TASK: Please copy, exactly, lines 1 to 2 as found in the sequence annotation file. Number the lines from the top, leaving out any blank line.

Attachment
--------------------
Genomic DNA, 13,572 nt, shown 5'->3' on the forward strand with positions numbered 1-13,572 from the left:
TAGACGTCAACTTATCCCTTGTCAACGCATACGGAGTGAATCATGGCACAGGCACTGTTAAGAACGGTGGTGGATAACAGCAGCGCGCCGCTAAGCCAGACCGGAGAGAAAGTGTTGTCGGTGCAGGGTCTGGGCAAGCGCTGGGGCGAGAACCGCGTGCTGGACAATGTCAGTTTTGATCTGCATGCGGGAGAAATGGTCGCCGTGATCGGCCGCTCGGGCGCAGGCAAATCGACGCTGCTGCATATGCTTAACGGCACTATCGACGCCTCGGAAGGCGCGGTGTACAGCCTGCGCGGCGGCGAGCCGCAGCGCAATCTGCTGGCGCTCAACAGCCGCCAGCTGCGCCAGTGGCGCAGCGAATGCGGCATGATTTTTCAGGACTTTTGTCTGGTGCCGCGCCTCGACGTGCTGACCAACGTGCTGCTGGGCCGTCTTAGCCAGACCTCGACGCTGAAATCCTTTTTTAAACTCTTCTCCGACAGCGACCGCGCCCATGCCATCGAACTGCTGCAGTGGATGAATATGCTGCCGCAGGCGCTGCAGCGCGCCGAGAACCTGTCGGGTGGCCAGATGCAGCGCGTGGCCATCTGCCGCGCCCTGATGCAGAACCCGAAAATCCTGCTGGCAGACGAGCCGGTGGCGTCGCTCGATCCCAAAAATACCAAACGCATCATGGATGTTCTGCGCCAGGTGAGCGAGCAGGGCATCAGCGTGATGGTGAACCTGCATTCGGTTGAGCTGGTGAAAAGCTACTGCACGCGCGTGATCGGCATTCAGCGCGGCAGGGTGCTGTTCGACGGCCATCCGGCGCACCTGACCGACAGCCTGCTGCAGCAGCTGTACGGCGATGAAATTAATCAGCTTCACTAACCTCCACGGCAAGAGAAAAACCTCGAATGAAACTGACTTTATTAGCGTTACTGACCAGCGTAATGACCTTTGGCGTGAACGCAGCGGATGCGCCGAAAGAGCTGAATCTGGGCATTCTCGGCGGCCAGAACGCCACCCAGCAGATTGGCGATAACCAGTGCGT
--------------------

Genomic DNA, 13,572 nt, shown 5'->3' on the forward strand with positions numbered 1-13,572 from the left:
TAGACGTCAACTTATCCCTTGTCAACGCATACGGAGTGAATCATGGCACAGGCACTGTTAAGAACGGTGGTGGATAACAGCAGCGCGCCGCTAAGCCAGACCGGAGAGAAAGTGTTGTCGGTGCAGGGTCTGGGCAAGCGCTGGGGCGAGAACCGCGTGCTGGACAATGTCAGTTTTGATCTGCATGCGGGAGAAATGGTCGCCGTGATCGGCCGCTCGGGCGCAGGCAAATCGACGCTGCTGCATATGCTTAACGGCACTATCGACGCCTCGGAAGGCGCGGTGTACAGCCTGCGCGGCGGCGAGCCGCAGCGCAATCTGCTGGCGCTCAACAGCCGCCAGCTGCGCCAGTGGCGCAGCGAATGCGGCATGATTTTTCAGGACTTTTGTCTGGTGCCGCGCCTCGACGTGCTGACCAACGTGCTGCTGGGCCGTCTTAGCCAGACCTCGACGCTGAAATCCTTTTTTAAACTCTTCTCCGACAGCGACCGCGCCCATGCCATCGAACTGCTGCAGTGGATGAATATGCTGCCGCAGGCGCTGCAGCGCGCCGAGAACCTGTCGGGTGGCCAGATGCAGCGCGTGGCCATCTGCCGCGCCCTGATGCAGAACCCGAAAATCCTGCTGGCAGACGAGCCGGTGGCGTCGCTCGATCCCAAAAATACCAAACGCATCATGGATGTTCTGCGCCAGGTGAGCGAGCAGGGCATCAGCGTGATGGTGAACCTGCATTCGGTTGAGCTGGTGAAAAGCTACTGCACGCGCGTGATCGGCATTCAGCGCGGCAGGGTGCTGTTCGACGGCCATCCGGCGCACCTGACCGACAGCCTGCTGCAGCAGCTGTACGGCGATGAAATTAATCAGCTTCACTAACCTCCACGGCAAGAGAAAAACCTCGAATGAAACTGACTTTATTAGCGTTACTGACCAGCGTAATGACCTTTGGCGTGAACGCAGCGGATGCGCCGAAAGAGCTGAATCTGGGCATTCTCGGCGGCCAGAACGCCACCCAGCAGATTGGCGATAACCAGTGCGT